Data Science and Measuring Happiness

GNHIs it possible to measure happiness? Can we compare countries on the basis of a universal yardstick for collective happiness similar to Gross National Product (GNP), the accepted measure for a country’s material well-being?  How could data science contribute to practical applications of happiness analysis?

The Kingdom of Bhutan, a 770,000-strong nation landlocked between China and India at the eastern end of the Himalayas, has been developing what it calls Gross National Happiness (GNH) and applying it to government policies for more than 40 years. Influenced by Buddhism, happiness as measured by GNH is different from the way it is perceived in the West in two ways. It is “multidimensional – not measured only by subjective well-being,” according to the Short Guide to GNH. Furthermore, it is “not focused narrowly on happiness that begins and ends with oneself and is concerned for and with oneself.”

A new data science workshop, to take place November 6th to 11th in Bhutan, will discuss and debate questions related to the measurement of happiness  with experts in data science, Buddhist leadership and Gross National Happiness. The Data Happy conference and workshop will involve a high level of participatory process, collaboratively exploring ways by which individuals can contribute to the measurement of Gross National Happiness on a daily basis.

Troy Sadkowsky, the lead organizer of the event and the founder of Data Scientists Pty Ltd and creator of DataScientists.Net, says: “Developing a more holistic and accurate measure of wealth that includes more than just financial aspects would benefit us all. This could be a powerful tool for monitoring a healthy global growth in sustainable prosperity. Data Science is purpose-built for exploring this new terrain.”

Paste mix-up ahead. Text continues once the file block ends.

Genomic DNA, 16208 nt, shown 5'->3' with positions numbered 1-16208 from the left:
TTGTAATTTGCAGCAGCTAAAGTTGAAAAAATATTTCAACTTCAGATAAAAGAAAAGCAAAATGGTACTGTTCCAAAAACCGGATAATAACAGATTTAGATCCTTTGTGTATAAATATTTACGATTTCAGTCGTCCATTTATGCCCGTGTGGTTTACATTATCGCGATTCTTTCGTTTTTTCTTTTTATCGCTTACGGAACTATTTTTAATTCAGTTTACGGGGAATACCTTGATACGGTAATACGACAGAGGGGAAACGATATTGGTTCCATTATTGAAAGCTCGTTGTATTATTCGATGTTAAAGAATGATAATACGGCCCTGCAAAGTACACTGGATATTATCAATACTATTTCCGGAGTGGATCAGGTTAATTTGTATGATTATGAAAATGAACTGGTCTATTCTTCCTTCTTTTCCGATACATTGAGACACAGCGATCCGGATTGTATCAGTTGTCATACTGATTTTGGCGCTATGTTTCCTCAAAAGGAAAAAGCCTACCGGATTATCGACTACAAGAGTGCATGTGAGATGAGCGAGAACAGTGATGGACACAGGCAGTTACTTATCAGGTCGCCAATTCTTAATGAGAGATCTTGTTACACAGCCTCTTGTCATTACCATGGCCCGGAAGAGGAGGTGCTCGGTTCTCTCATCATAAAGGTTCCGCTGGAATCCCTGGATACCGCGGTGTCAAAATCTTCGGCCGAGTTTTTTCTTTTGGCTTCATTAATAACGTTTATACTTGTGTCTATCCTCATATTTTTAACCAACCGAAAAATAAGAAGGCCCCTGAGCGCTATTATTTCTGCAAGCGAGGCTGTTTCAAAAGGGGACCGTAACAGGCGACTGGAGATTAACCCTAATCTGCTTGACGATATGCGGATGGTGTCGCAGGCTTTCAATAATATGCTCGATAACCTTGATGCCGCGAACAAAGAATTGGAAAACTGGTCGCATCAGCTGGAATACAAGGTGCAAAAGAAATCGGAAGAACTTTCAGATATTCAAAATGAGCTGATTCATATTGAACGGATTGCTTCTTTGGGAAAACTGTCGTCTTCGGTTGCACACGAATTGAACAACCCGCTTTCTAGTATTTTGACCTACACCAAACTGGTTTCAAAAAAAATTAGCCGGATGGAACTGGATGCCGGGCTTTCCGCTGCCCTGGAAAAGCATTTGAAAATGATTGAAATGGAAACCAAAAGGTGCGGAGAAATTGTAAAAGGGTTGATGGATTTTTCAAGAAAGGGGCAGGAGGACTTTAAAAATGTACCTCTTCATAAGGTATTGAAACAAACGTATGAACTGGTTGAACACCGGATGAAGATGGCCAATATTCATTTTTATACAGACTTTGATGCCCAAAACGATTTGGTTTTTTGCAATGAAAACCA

The multiple dimensions of happiness and its collective or community orientation are reflected in the 9 domains that comprise the GNH index: psychological wellbeing, time use, community vitality, cultural diversity, ecological resilience, living standards, health, education, and good governance. These are in turn comprised of 33 clustered indicators, each one of which is composed of several variables, for a total of 124 variables.

The government of Bhutan administers every four years a survey based on the GNH index and respondents rate themselves on each of the variables. The 2010 survey found that 10.4% of the population is ‘unhappy’ (defined as achieving sufficiency in 50% or less of the weighted indicators), 48.7% were found to be ‘narrowly happy, ’ 32.6% were ‘extensively happy,’ and  8.3% of the population was identified as ‘deeply happy’ (showing sufficiency in 77% or more of the weighted indicators).

At the Data Happy conference, participants will discuss a proposed system for going beyond the periodical paper-based survey to an online process that will run continuously and will be integrated into other services in Bhutan. Says Sadkowsky: “We will be looking to introduce as much new technology as feasible to help increase accessibility and usability.  A major goal is to convert attitudes around the GNH measurement tools from something that people feel they have to do, like mandatory census surveys, to something that they want to do.“

Sadkowsky hopes that participants in the Data Happy conference will contribute to designing a tool for measuring Gross Individual Happiness that can be integrated into the daily lives of the people of Bhutan. Find out more about the program and registration here.

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